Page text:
Studies have shown that while technology does not impact most of the population, keeping children indoors for the majority of the day can result in nearsightedness as their eyes are glued to various screens.
With 1 in 6 Australian children between the ages of 10 and 14 requiring glasses and contact lenses, it is important to facilitate a range of options, both indoors and outdoors which look after children in our centres. Other side effects of overexposure to technology vary, but can be as severe as migraines and long-term learning difficulties, as well as increased hyperactivity, and a reduced ability to think critically.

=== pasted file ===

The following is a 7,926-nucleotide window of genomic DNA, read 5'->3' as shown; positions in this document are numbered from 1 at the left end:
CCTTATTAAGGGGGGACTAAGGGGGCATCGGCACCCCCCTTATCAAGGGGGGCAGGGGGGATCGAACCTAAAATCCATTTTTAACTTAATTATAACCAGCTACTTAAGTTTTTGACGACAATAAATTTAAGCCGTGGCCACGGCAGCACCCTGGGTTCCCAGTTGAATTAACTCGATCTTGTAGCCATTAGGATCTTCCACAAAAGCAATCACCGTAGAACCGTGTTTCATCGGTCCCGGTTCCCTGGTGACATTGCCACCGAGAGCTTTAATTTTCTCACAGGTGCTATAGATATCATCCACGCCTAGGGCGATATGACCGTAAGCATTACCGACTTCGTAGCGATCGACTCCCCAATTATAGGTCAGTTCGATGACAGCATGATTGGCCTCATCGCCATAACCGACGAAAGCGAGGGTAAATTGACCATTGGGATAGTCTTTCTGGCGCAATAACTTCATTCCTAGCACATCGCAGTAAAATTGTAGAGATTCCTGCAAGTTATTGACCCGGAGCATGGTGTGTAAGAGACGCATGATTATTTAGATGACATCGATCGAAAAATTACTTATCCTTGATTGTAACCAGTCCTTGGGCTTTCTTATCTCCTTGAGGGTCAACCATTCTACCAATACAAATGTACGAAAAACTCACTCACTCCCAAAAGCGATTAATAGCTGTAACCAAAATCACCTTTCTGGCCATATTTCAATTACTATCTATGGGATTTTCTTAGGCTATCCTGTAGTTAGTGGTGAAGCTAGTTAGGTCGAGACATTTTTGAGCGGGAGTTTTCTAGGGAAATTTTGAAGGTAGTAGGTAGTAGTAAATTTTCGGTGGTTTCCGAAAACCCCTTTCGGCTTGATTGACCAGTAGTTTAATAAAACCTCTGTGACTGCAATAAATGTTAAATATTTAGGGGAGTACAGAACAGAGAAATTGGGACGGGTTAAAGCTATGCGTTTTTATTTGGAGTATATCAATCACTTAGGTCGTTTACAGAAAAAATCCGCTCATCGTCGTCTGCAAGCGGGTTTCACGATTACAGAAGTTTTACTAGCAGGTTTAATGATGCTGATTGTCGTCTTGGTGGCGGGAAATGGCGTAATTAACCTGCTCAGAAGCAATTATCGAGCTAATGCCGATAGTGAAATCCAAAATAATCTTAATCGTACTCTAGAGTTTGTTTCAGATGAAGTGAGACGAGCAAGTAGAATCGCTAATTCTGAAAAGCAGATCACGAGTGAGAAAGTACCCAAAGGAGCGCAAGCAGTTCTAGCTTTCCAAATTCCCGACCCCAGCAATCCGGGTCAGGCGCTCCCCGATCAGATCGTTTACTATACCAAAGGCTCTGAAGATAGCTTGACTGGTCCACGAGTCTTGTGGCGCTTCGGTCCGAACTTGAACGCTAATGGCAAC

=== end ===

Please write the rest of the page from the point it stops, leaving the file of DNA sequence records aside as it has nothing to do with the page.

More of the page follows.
On the flip side, critical thinking is increased during hands-on play, and children are more likely to develop communicative skills and empathy when engaged in imaginative play with others. On top of this, children more adept to kinaesthetic learning (i.e. learning through the practice of participation), are less likely to be engaged in technological play, and more so in creative activities in the real world.